A Harlem resident his entire life, Miles grew up on 126th Street, behind the Apollo Theater and spent a lifetime documenting African-American history and culture. “I Remember Harlem” was a singular achievement, documenting Harlem history from its beginnings as a Dutch settlement, to its status as “the Negro Mecca” in the 1920s to its later status an an icon of “urban renewal” efforts in the 1980s. The film screened in its entirety, over four nights, on PBS in 1981.
About the Harlem Semester:
The Harlem Semester, a public humanities initiative, immerses students in the neighborhood’s deep cultural, social, and political history, through partnerships with the Apollo Theater, the Harlem Stage, the National Black Theatre, the Studio Museum of Harlem and the Schomburg Center for Research in Black Culture. Using Barnard as a home base for six classes in the spring semester of 2016, the Harlem Semester integrates classroom learning with hands-on experiences like master classes and archival research, and allows faculty to co-teach courses with curators, archivists, administrators and artists at partner institutions.
For more information on Harlem Semester, contact firstname.lastname@example.org and follow @BCRWTweets or #HarlemSemester on Twitter.
This spring, BCRW will host an exciting array of events pivoting on a complex engagement with the ethics and politics of life-making. Framing these events is a central question: What are the challenges we face as feminist scholars, activists, writers, artists, and thinkers fashioning, fighting for, and building a world for lives worth living in the 21st century?
Our speakers and events this semester grapple with this question from a multitude of vantage points. Our 41st annual Scholar and Feminist Conference poses the question of how we sustain the activist movements, community institutions, and critical practices that are most crucial to making a livable world where, as our keynote speaker Reina Gossett states so powerfully, ‘no one is disposable.’ Amber Hollibaugh will share her work to centralize working-class and poor LGBTQ people in anti-poverty, labor, and LGBTQ organizing. And together we will reflect on the creative and contestatory narratives of queer life and family-making so beautifully articulated in the writing of Maggie Nelson at a book salon honoring her captivating memoir, The Argonauts.
Similarly, the writerly ethics and politics of life-making are, as always, at the core of our Caribbean Feminisms on the Page series, and this semester, we will expand these conversations beyond the Barnard campus to stream an additional dialogue broadcast from Barnard’s Global Symposium in Paris. The challenges of alternative practices of life-making will also be a central theme of the first annual Black Lesbian Conference: “The Evolution of Our Community,” hosted by BCRW and organized by Beyond Bold and Brave.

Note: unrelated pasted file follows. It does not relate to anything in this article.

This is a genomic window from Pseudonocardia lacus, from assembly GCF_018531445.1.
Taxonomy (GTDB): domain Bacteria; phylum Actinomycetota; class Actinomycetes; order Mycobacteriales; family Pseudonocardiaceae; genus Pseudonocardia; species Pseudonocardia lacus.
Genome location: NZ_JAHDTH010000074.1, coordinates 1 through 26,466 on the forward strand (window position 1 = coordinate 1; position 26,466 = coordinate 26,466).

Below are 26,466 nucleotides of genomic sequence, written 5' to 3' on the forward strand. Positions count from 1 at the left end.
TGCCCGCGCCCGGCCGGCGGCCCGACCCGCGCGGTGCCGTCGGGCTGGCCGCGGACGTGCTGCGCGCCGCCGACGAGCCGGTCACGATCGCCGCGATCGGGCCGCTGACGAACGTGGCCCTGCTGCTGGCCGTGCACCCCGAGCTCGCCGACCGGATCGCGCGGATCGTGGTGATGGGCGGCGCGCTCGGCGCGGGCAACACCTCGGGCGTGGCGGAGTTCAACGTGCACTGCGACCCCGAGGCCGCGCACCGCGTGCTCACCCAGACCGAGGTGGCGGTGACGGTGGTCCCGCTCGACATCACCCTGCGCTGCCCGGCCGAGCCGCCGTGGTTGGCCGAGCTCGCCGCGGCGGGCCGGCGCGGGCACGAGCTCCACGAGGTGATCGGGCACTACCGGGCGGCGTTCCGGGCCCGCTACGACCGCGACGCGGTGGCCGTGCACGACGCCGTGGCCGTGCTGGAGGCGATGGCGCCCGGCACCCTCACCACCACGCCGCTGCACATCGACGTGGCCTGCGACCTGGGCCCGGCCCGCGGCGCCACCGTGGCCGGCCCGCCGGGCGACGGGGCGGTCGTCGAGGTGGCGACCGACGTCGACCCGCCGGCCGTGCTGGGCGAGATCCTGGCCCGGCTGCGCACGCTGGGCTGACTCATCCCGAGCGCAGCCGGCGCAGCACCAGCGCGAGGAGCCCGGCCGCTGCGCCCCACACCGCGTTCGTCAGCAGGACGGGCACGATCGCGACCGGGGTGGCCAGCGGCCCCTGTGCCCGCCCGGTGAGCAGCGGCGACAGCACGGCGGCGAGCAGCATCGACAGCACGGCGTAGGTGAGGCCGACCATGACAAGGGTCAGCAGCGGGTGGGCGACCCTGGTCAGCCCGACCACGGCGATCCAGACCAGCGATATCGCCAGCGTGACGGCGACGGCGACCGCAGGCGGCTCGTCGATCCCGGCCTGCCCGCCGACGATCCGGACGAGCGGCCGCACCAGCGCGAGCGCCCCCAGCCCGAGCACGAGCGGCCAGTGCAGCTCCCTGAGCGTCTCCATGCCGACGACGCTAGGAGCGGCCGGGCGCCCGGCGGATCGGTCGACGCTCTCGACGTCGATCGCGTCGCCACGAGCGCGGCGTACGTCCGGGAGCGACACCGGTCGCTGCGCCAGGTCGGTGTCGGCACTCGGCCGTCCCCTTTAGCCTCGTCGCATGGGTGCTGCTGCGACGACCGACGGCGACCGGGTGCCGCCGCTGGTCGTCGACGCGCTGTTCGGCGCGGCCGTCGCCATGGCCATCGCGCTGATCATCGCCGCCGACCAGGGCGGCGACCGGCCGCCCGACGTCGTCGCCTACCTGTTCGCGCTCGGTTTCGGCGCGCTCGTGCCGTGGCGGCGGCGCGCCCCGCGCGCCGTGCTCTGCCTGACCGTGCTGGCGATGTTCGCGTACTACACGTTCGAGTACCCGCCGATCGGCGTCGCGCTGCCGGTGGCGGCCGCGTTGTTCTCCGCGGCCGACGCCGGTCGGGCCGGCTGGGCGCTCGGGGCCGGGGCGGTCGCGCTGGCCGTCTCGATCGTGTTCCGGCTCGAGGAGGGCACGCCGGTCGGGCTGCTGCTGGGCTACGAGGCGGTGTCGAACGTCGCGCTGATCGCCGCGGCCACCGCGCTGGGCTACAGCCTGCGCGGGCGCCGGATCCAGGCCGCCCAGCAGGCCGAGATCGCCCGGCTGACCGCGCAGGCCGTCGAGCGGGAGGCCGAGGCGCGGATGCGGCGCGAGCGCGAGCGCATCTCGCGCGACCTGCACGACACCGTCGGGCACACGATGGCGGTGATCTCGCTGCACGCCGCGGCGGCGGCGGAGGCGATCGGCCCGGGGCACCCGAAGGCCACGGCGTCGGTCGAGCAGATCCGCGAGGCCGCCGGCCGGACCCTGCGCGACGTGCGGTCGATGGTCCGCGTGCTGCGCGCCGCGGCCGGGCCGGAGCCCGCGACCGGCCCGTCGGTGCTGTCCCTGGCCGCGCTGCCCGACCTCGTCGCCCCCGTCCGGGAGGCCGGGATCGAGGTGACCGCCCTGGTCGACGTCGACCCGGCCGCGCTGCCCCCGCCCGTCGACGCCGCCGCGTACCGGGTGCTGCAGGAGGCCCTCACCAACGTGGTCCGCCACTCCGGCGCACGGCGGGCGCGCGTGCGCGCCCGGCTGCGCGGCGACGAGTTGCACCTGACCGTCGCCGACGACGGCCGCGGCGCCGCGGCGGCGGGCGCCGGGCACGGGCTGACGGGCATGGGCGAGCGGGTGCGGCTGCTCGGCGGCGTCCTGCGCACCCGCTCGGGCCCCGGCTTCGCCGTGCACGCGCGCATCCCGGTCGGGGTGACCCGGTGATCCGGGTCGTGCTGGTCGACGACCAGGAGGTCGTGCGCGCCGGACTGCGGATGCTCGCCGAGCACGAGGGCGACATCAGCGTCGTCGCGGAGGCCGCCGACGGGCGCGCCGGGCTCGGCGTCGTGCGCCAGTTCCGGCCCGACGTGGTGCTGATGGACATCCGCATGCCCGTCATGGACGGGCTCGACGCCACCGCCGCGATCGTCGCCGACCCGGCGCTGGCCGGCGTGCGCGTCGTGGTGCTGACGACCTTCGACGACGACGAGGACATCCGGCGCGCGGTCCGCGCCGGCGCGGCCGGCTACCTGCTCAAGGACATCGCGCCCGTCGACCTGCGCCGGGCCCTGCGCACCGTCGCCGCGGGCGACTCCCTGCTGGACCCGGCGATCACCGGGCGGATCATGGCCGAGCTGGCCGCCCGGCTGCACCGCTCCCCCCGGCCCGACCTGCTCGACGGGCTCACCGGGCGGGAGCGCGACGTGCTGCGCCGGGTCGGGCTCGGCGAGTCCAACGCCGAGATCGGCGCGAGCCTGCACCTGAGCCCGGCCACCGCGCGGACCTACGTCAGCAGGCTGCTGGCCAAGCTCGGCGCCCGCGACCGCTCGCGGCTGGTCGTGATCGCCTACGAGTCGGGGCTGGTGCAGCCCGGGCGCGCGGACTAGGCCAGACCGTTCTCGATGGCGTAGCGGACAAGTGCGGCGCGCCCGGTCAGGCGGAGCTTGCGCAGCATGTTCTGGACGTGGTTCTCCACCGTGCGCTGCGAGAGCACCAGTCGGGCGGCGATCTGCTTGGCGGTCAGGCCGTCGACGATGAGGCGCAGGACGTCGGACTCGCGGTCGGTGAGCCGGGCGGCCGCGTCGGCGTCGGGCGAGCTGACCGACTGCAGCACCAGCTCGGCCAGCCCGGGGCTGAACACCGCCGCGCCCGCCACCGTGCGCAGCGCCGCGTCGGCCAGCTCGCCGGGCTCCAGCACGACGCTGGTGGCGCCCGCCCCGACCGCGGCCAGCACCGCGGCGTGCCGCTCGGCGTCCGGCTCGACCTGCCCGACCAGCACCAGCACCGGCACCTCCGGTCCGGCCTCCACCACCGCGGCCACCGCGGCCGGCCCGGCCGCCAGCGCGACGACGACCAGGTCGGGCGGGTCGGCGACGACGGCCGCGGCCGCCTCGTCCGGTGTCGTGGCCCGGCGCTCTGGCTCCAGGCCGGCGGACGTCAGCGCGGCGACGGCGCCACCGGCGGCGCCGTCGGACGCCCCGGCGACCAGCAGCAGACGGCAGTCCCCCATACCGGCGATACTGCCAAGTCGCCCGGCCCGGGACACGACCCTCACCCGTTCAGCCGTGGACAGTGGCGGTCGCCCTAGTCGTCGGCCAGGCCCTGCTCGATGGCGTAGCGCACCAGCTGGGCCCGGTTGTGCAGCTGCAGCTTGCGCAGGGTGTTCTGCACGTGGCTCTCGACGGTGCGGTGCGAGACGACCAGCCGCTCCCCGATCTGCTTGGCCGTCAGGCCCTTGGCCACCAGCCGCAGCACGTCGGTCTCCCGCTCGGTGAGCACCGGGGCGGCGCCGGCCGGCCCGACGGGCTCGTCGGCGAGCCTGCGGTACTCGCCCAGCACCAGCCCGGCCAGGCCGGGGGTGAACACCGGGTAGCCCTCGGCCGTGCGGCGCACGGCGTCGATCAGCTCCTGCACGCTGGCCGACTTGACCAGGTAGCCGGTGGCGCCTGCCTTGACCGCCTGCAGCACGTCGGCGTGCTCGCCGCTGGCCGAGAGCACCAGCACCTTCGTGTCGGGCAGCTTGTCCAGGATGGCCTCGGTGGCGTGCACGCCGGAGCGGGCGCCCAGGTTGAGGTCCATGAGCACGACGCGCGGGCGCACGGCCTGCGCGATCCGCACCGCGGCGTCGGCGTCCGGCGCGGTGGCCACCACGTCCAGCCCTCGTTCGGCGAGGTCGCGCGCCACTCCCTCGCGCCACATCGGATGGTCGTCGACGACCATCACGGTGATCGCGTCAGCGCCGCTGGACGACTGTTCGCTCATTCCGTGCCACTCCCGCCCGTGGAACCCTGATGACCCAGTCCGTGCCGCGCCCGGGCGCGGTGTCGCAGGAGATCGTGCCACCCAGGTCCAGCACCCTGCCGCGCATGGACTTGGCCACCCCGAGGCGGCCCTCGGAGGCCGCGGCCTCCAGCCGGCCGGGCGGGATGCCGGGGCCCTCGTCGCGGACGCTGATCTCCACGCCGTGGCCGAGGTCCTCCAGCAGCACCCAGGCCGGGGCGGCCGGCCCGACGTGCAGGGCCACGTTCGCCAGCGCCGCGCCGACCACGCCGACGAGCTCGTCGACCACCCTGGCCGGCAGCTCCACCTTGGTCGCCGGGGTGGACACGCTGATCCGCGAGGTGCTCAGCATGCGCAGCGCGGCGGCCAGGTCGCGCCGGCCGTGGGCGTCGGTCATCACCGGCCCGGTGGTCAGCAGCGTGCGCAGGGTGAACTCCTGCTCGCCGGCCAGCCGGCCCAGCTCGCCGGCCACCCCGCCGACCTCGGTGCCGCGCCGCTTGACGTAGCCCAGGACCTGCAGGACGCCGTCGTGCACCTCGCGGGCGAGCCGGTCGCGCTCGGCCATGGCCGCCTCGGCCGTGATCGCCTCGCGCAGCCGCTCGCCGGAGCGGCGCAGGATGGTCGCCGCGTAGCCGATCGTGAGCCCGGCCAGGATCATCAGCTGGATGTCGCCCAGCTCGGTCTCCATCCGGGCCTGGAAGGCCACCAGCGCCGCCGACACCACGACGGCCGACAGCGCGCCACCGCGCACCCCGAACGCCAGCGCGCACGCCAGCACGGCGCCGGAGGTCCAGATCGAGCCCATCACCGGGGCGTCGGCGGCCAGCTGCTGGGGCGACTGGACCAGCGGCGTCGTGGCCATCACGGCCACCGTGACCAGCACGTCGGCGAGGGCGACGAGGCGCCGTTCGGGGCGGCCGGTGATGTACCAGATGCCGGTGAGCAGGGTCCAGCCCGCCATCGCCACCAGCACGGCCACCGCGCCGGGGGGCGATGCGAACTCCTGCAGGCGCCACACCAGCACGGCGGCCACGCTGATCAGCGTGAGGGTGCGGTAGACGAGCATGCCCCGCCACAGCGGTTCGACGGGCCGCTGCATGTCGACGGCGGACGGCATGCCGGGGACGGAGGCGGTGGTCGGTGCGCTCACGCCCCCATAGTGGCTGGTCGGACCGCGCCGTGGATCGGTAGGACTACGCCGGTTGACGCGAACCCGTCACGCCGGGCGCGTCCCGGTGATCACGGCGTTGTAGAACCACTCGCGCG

These are just a few of the highlights of our programs in the upcoming semester. We look forward to seeing you in the coming months and hearing your insights into what it means to fashion a life worth living in the 21st Century.
All best wishes,
THE SCHOLAR & FEMINIST ONLINE 13.2: Navigating Neoliberalism in the Academy, Nonprofits, and Beyond
This issue of the Scholar & Feminist Online uses the theoretical and historical models articulated by INCITE! Women of Color Against Violence to critique the non-profit industrial complex (NPIC) and later the academic industrial complex (AIC) to explore the non-profit and the university as two key sites in which neoliberal social and economic reforms are constituted and contested. This issue is edited by Soniya Munshi and Craig Willse. Authors in this issue include Ruth Wilson Gilmore, Reina Gossett, Kenyon Farrow, Trishala Deb, Pooja Gehi, Paulina Helm-Hernandez, Imani Henry, Shira Hassan, Amber Hollibaugh, Colby Lenz, Dean Spade, and many more. This issue also includes videos from the 2013 conference “Queer Dreams and Nonprofit Blues” produced by Hope Dector.
Available free online at http://sfonline.barnard.edu.
BCRW and Africana Studies Department Launch the Harlem Semester Program
Spring 2016 marks the inaugural launch of the Harlem Semester – an ambitious public humanities initiative that explores the myriad forms of black culture and politics emerging in and around Harlem. Organized by the Barnard Center for Research on Women and the Department of Africana Studies, the Harlem Semester pairs faculty research and instruction with venerated Harlem institutions to teach the neighborhood’s rich cultural and political legacy.
SPRING 2016 EVENTS
Black Light: Tom Lloyd, Lorraine O’Grady, and the Effect of Art Historical Disappearance
Natalie Boymel Kampen Memorial Lecture in Feminist Criticism and History
Thursday, February 11 | 6-7:30 PM
Event Oval, The Diana Center
Tom Lloyd was a black artist among the first wave working with light and electronic technologies in the 1960s. His early centrality in the mainstream 1960s New York art world is belied by the bare archival and material traces that remain of his work. Taking a cue from performance artist Lorraine O’Grady’s Caribbean-inspired public performances as Miles Bourgeoise Noire, art historian Krista Thompson experiments with more expansive definitions of art and new methodologies of writing art history and recovering the lost history of this important black photographer.
The Scholar and Feminist 41: Sustainabilities
Saturday, February 27 | 10 AM – 6:30 PM
The Diana Center, Barnard College